about how they did their drawings and why would be a good indicator of
whether or not they really did the work, or just copied and pasted someone
I teach Autocad-based courses in an Associate's Degree program.
My favorite evaluation method is the short job-interview-style drawing
test. Not only does it give a fairly true picture of technical
competency, but dramatically reduces the amount of wasteful grading
that I have to do -- freeing up time for individual tutoring,
inventing better assignments, etc. The incentive to actually do the
day-to-day assignments comes from attendance requirements, and me
walking around coaching everyone.
On the tests, preventing/catching cheats is easy. As several have
pointed out, cheaters generally flaunt their stupidity by copying the
most obvious errors. Also, unplugging the network switch can
eliminate certain temptations.
I'll have to try grading from the DBLIST results... very cool idea.
I'm sure you have run into some. But I have a cousin who spent about
25 years in the HR field before she retired for health reasons. She
specialized in technical and professional recruiting and she's told me
some very interesting stories. A number of them were about good
engineers or doctors, who become bosses and are terrible "hirers".
She really opened my eyes about what a good HR person can do.
Steve M - firstname.lastname@example.org (remove dirt for reply)
"Hah! I carved my first computer out of a boulder.
I dont have a direct answer to your question but I would suggest testing
your students in a different manner. My teacher recently changed way he
tests us. Instead of assigning us a project and asking us to return disks to
him. He sits down with us for like 5 minutes and asks us questions about the
program, questions about how you go about doing things in the program and
asking us individual questions about our projects as to how we we were able
to complete them. Depending on the amount of students you have that can be
done in a class period.
By mistake I used reply to sender the first time...
We had people come to an interview with their city and guilds
certificate, plots of the wonderful 3D windmill they had drawn.
These same people could not pass a very basoc 3 minute drawing
IMHO That's the way to go. A very basic 3 minute test. You can tell a
lot just by watching from a distance how they go about the test and
you can check the results for accuracy.
If you want the test paper I can email it to you.
My 2p for what its worth.
On Sun, 25 Apr 2004 18:06:13 GMT, "Robert Leatherman"
Would you send it to me?
My advice: When asking questions about CAD standards replace the words "CAD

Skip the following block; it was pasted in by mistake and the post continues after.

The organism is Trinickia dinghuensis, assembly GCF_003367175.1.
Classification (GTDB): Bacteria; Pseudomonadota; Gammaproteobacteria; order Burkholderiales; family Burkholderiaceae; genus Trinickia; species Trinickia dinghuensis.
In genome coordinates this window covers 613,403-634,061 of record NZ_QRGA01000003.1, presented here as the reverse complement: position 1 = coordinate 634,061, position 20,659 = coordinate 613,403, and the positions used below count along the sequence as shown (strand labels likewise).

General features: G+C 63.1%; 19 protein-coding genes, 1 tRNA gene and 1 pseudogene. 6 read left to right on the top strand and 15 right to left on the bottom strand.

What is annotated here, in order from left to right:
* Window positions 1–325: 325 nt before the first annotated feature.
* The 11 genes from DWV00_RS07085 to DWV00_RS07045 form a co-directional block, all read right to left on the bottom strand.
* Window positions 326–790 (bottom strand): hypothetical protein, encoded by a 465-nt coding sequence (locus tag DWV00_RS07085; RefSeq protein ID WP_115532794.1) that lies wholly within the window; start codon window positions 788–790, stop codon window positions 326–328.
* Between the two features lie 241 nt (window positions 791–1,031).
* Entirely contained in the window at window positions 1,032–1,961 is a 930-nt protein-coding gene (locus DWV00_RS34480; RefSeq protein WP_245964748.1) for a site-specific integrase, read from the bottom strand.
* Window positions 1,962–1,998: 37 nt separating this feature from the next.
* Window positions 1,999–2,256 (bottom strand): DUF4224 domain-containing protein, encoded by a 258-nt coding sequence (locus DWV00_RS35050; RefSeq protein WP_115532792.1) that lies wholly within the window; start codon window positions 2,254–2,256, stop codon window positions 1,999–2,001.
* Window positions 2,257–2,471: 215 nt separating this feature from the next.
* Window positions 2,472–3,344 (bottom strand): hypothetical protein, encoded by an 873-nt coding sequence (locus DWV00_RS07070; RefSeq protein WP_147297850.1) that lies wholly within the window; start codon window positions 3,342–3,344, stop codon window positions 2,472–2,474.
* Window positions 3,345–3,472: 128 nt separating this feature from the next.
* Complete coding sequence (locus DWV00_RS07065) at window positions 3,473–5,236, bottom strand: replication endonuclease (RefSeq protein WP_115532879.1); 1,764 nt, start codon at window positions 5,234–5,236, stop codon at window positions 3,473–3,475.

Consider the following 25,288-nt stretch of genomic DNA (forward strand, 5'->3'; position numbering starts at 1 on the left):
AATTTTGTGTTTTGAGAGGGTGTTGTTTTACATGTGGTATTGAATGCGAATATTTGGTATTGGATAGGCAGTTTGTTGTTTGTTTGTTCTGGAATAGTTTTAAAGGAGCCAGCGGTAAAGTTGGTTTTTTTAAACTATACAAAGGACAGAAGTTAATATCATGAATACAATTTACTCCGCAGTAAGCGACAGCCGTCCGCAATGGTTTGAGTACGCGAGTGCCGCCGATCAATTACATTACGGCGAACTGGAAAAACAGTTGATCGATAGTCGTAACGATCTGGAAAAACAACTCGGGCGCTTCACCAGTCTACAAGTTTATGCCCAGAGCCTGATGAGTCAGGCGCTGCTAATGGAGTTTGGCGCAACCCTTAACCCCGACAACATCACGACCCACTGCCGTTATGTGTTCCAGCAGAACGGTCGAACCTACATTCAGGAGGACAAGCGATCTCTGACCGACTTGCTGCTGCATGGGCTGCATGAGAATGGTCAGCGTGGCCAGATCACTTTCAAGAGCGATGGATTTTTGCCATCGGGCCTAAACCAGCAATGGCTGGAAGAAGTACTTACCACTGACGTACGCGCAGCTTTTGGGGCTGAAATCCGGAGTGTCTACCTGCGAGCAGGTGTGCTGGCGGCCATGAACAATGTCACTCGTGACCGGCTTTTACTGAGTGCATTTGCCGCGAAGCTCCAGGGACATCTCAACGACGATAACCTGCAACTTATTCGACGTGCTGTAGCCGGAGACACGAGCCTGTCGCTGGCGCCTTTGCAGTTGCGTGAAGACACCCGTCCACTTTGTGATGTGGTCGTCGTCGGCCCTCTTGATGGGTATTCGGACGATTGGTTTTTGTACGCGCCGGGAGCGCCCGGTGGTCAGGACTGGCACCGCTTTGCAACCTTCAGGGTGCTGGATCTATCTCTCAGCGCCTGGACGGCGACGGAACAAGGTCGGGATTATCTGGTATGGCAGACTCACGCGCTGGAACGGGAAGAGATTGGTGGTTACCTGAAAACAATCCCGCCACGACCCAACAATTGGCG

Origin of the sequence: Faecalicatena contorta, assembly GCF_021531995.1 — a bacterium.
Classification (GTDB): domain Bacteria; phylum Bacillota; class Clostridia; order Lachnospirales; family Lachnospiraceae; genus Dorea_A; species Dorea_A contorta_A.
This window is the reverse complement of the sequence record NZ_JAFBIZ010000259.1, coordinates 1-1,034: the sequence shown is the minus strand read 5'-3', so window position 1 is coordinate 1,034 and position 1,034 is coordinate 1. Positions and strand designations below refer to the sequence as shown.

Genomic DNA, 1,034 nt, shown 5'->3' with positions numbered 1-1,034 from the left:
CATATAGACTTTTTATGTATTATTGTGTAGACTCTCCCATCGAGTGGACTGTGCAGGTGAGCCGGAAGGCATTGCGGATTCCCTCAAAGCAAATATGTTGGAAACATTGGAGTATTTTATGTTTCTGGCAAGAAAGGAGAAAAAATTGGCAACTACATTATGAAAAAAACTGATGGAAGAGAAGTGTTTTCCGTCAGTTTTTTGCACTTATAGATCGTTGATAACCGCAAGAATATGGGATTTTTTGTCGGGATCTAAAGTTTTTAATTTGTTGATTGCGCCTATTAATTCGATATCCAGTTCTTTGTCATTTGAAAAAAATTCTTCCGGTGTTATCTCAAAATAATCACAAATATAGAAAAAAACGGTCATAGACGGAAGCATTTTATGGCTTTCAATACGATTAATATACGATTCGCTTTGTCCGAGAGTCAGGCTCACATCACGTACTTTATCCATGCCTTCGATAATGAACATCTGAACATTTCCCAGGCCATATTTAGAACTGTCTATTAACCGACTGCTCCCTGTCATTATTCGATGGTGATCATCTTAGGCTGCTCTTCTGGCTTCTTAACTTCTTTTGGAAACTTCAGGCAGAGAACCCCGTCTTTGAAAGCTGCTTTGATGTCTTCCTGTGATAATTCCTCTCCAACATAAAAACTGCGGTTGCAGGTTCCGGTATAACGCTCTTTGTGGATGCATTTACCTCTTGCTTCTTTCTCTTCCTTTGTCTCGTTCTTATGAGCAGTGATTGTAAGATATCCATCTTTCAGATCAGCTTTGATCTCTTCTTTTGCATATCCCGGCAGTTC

standards" with "underpants".
If the question is then ridiculous, then the question is ridiculous.
Michael Bulatovich - alt.cad.autocad
Ive added a link on my How to Draw Page to the adobe file for the 3
Minute Test drawing. http://www.cadalot.co.uk
When originally running training courses this was one of the drawing
exercises, originally when I dreamed it up I thought that I had made
it far too easy. How wrong I was.....
The idea was to illustrate coordinates and accuracy, basic drawing
skills, ways of working faster, the first time they drew it they had
to draw each shape using co-ordinates and lines.
They could then use offset.... if it was a pline
They learned how to offset from one location to another,
Then they learnt about rectangle, then offset again.
Then copy from a point to a specific relative point.
The shortest time an agency draughtsman has completed the drawing
excluding dimensions is 3 minutes the longest was 30 minurtes the guy
still had not completed and what he had drawn was not accurate.
I should have not let it go so long, but I could not believe my eyes.
I recommended to the chap he re-train or find a alternative form of
On Wed, 28 Apr 2004 08:58:34 +0000 (UTC), "Bigjobs"
Just using lines, 2:05. And I made a coupla mistakes too. using polar
references instead of x,y coords.
This time I saved the drawing so if there is a way of discerning if I
cheated I will send it to you.
You are right though, I did copy the rectangles first time round.
i learned autocad in highschool and it was rather hilarious that the kids
who did copy each other never copied from a 'good' student. needless to say
when the teacher finally got around to marking our work he'd see come across
a number of drawings that had the exact same STUPID mistakes (some kids even
forgot to change the name on the titleblock to their own....).